By Kevin Mwanza
Nairobi — Corruption, poor management and lack of public consultation have hurt repeated efforts by the Kenyan government and donors to improve slums, including Kibera, the country’s largest, researchers said.
Fieldworkers from Urban ARK, a global research programme, studied three projects in Kenya’s slums and recommended future projects consult with affected communities in order to improve the chances of success.
“This will ensure a robust understanding of the local context, including its risk dynamics, and enable transparency and accountability,” Urban ARK said in a briefing note.
Kibera, just 5 kilometres (3 miles) from Nairobi city centre, has seen three major upgrade programmes since 2004, but none has significantly improved slumdwellers’ living standards, the researchers said.
One reason is a failure to communicate, said Ezekiel Rema, chairman of Muungano Wa Wanavijiji (MWW), which represents slum residents.
“The understanding of our people of slum upgrading (is that) it means slum evictions. That’s why you find when a project is initiated it takes over 20 years to (get going),” he told a forum in Nairobi on Tuesday.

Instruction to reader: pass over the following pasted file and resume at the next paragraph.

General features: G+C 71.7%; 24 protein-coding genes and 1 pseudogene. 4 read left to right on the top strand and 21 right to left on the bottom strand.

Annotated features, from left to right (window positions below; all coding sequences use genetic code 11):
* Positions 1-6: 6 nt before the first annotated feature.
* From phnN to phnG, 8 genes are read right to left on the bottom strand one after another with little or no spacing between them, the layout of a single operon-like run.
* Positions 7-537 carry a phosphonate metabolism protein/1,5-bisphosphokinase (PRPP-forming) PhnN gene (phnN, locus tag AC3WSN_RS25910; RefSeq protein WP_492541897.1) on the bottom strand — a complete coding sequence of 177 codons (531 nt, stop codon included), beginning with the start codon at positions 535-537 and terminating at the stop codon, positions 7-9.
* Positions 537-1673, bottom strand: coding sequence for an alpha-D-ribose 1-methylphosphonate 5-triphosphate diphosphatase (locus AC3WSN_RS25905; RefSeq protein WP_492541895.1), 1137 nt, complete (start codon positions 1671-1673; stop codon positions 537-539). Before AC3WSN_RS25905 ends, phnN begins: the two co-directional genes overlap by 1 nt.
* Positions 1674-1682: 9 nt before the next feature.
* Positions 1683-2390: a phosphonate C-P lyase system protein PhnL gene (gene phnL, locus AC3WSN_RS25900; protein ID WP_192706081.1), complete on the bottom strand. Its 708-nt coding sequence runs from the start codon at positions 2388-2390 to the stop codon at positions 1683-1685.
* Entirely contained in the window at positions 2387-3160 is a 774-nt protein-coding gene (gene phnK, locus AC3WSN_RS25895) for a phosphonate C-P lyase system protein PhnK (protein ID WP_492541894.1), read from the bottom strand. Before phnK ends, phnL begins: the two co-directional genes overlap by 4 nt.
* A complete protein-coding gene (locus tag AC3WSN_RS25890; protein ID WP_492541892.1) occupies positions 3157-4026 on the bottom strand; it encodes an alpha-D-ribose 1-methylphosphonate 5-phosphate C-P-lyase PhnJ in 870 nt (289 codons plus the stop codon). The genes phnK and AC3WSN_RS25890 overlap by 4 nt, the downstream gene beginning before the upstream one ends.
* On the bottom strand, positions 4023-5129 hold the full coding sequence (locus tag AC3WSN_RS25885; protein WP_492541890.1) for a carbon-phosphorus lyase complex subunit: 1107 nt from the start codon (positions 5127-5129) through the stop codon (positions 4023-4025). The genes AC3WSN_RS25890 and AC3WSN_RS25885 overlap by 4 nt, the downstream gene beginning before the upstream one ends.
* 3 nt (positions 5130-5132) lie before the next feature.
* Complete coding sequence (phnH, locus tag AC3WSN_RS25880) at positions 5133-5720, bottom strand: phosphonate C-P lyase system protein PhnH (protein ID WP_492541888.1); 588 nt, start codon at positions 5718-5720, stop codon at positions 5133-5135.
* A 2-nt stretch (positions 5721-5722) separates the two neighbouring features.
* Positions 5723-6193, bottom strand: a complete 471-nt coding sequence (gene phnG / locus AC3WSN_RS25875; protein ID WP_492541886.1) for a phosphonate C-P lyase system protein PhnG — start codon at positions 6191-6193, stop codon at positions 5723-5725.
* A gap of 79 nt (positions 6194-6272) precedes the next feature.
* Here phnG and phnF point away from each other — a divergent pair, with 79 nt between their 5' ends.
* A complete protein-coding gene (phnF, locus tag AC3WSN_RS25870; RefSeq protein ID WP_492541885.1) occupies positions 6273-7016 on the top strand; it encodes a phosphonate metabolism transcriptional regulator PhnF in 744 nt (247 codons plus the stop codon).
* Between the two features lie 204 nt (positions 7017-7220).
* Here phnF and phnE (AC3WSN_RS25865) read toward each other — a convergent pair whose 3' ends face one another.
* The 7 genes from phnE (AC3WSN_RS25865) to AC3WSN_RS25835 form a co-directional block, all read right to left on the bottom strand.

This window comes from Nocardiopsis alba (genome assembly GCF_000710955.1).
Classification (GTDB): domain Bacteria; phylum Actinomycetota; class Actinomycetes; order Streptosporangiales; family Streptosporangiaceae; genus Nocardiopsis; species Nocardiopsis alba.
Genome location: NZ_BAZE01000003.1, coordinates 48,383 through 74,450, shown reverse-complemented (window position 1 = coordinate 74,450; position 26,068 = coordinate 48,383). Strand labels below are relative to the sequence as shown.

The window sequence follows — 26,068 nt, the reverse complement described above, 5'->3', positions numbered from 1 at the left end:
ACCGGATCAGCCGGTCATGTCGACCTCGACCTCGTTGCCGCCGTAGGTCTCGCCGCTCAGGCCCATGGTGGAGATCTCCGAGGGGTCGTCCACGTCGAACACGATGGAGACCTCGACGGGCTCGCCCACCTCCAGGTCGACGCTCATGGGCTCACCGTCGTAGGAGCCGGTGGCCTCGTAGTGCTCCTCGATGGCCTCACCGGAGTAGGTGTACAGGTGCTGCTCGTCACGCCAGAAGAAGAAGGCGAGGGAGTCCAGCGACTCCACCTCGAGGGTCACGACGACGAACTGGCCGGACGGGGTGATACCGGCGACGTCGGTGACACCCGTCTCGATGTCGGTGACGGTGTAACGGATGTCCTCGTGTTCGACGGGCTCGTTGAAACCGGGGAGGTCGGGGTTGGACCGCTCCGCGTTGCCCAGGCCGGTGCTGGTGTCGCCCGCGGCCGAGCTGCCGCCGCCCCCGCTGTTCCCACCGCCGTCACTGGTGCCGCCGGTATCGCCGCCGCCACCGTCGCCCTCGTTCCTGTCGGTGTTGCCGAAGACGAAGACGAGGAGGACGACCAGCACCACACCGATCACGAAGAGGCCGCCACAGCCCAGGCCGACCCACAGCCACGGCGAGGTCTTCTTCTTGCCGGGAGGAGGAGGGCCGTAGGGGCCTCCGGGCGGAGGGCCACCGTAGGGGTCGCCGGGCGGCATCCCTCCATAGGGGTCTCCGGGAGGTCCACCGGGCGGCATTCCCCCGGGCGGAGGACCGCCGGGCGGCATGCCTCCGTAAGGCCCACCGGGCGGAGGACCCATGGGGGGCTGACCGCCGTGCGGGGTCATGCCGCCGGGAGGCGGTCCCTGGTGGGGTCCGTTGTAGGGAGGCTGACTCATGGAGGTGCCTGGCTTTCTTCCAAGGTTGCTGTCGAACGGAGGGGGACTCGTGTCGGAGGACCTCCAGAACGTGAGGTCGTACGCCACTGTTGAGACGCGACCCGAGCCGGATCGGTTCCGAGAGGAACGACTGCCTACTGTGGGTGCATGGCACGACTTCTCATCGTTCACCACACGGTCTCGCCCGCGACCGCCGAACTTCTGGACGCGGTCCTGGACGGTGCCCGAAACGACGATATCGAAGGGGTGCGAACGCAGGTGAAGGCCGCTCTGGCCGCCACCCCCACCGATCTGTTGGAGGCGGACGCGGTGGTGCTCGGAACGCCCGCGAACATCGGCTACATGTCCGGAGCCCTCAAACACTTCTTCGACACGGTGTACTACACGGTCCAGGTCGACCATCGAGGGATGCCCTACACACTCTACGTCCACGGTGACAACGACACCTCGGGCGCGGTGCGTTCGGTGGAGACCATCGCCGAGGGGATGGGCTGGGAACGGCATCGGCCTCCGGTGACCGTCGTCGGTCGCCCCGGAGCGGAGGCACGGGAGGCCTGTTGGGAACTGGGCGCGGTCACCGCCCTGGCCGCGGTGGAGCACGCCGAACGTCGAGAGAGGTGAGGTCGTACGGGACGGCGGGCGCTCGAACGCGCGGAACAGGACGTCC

One project Urban ARK studied was the Kenya Slum Upgrading Programme, an initiative by the government and the United Nations’ urban development agency UN Habitat to build high-rises for families in Kibera.
The initiative saw about 1,200 families moved from mud homes to apartments, the ministry of housing said. However, it faced lawsuits from slumdwellers angered at irregularities in the allocation process.
Another project, the National Youth Service (NYS) Slum Upgrade Initiative, engaged young people to build houses and toilets, and provide daily cleanup activities in Kibera and other slums across the country.
It was dogged by scandal and eventually closed after tens of millions of dollars went missing, leading the minister of devolution and planning to resign in November 2015.
A third – the Railways Project – tried forcibly to evict people living alongside the railway in Kibera and move them to new housing elsewhere. It was halted after community activists intervened to prevent the evictions.
Future projects to improve slums must include residents’ input rather than imposing solutions on them, said Jack Makau, the Kenyan representative of Slum Dwellers International, a network of urban-poor organisations.
“Working with the community is usually the best entry-point,” Makau said.
(Reporting by Kevin Mwanza, Editing by Robert Carmichael.; Please credit the Thomson Reuters Foundation, the charitable arm of Thomson Reuters, that covers humanitarian news, women’s rights, trafficking, property rights, climate change and resilience. Visit http://thisisplace.org and http://news.trust.org)
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